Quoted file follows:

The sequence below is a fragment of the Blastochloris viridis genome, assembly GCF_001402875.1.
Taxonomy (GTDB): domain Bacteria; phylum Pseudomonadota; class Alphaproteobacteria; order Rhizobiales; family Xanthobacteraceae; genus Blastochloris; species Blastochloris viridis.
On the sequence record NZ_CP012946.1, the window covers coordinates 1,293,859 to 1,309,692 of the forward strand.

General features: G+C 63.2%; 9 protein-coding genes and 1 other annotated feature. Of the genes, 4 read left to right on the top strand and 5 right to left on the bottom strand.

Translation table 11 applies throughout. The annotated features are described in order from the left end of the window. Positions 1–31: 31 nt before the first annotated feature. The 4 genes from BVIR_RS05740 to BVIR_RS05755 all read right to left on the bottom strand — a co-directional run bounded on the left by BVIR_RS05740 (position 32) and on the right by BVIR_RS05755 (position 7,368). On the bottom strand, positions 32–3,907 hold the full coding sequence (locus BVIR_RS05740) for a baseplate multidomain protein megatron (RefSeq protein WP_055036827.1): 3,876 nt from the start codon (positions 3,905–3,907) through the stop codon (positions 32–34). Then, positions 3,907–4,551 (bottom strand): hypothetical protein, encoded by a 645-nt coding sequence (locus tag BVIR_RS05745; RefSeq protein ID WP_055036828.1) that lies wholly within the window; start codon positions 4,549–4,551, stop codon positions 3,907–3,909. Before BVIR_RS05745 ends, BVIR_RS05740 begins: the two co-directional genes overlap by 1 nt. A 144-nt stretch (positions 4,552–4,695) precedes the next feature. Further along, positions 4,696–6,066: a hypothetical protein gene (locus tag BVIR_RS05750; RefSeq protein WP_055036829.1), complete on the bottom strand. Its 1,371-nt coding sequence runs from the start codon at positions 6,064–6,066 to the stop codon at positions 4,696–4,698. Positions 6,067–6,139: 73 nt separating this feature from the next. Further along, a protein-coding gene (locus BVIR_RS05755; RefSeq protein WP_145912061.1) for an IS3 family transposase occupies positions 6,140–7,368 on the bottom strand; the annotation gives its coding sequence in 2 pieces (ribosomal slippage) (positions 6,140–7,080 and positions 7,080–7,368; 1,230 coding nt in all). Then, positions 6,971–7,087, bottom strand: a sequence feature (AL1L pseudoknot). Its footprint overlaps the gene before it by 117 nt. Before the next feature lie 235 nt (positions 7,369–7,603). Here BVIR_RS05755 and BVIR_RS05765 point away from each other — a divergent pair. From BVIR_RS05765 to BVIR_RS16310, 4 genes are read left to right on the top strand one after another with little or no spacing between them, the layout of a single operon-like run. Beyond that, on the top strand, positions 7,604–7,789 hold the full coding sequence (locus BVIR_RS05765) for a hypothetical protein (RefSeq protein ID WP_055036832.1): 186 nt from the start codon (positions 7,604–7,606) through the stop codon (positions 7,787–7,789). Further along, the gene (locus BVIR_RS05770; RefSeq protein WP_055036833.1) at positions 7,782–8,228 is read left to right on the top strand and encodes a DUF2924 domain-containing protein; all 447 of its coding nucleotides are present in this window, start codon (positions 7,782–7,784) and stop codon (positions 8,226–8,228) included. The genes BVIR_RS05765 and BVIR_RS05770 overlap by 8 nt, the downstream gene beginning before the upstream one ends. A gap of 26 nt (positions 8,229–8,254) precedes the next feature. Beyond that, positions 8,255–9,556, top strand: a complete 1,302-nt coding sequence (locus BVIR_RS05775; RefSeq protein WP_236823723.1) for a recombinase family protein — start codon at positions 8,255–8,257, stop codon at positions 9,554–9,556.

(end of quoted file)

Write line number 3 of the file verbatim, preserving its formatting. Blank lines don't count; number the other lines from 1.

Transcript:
On the sequence record NZ_CP012946.1, the window covers coordinates 1,293,859 to 1,309,692 of the forward strand.